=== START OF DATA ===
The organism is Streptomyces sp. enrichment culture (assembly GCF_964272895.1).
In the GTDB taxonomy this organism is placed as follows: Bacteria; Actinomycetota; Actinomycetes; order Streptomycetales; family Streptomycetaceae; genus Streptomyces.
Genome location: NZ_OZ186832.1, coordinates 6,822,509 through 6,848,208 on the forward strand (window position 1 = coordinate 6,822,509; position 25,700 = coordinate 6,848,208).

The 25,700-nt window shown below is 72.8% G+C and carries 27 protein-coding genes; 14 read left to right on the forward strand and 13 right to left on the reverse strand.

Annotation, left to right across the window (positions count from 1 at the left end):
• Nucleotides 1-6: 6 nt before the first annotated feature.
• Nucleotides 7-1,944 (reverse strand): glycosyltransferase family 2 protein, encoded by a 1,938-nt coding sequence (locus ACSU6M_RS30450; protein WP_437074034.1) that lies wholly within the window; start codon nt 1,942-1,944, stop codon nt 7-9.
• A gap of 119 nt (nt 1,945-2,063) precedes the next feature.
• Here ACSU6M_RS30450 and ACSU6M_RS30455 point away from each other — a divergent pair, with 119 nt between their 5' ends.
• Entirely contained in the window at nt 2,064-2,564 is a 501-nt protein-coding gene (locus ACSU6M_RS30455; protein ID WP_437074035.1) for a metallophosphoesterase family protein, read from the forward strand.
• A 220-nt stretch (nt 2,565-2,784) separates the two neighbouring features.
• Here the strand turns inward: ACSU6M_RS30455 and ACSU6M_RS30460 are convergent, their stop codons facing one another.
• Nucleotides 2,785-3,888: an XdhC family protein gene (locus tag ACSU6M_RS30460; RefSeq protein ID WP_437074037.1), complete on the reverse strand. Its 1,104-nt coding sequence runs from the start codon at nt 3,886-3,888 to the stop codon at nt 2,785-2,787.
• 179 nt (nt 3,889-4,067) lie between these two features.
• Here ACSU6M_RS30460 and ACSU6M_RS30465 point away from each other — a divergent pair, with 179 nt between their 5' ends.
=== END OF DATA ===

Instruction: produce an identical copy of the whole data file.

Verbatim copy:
The organism is Streptomyces sp. enrichment culture (assembly GCF_964272895.1).
In the GTDB taxonomy this organism is placed as follows: Bacteria; Actinomycetota; Actinomycetes; order Streptomycetales; family Streptomycetaceae; genus Streptomyces.
Genome location: NZ_OZ186832.1, coordinates 6,822,509 through 6,848,208 on the forward strand (window position 1 = coordinate 6,822,509; position 25,700 = coordinate 6,848,208).

The 25,700-nt window shown below is 72.8% G+C and carries 27 protein-coding genes; 14 read left to right on the forward strand and 13 right to left on the reverse strand.

Annotation, left to right across the window (positions count from 1 at the left end):
• Nucleotides 1-6: 6 nt before the first annotated feature.
• Nucleotides 7-1,944 (reverse strand): glycosyltransferase family 2 protein, encoded by a 1,938-nt coding sequence (locus ACSU6M_RS30450; protein WP_437074034.1) that lies wholly within the window; start codon nt 1,942-1,944, stop codon nt 7-9.
• A gap of 119 nt (nt 1,945-2,063) precedes the next feature.
• Here ACSU6M_RS30450 and ACSU6M_RS30455 point away from each other — a divergent pair, with 119 nt between their 5' ends.
• Entirely contained in the window at nt 2,064-2,564 is a 501-nt protein-coding gene (locus ACSU6M_RS30455; protein ID WP_437074035.1) for a metallophosphoesterase family protein, read from the forward strand.
• A 220-nt stretch (nt 2,565-2,784) separates the two neighbouring features.
• Here the strand turns inward: ACSU6M_RS30455 and ACSU6M_RS30460 are convergent, their stop codons facing one another.
• Nucleotides 2,785-3,888: an XdhC family protein gene (locus tag ACSU6M_RS30460; RefSeq protein ID WP_437074037.1), complete on the reverse strand. Its 1,104-nt coding sequence runs from the start codon at nt 3,886-3,888 to the stop codon at nt 2,785-2,787.
• 179 nt (nt 3,889-4,067) lie between these two features.
• Here ACSU6M_RS30460 and ACSU6M_RS30465 point away from each other — a divergent pair, with 179 nt between their 5' ends.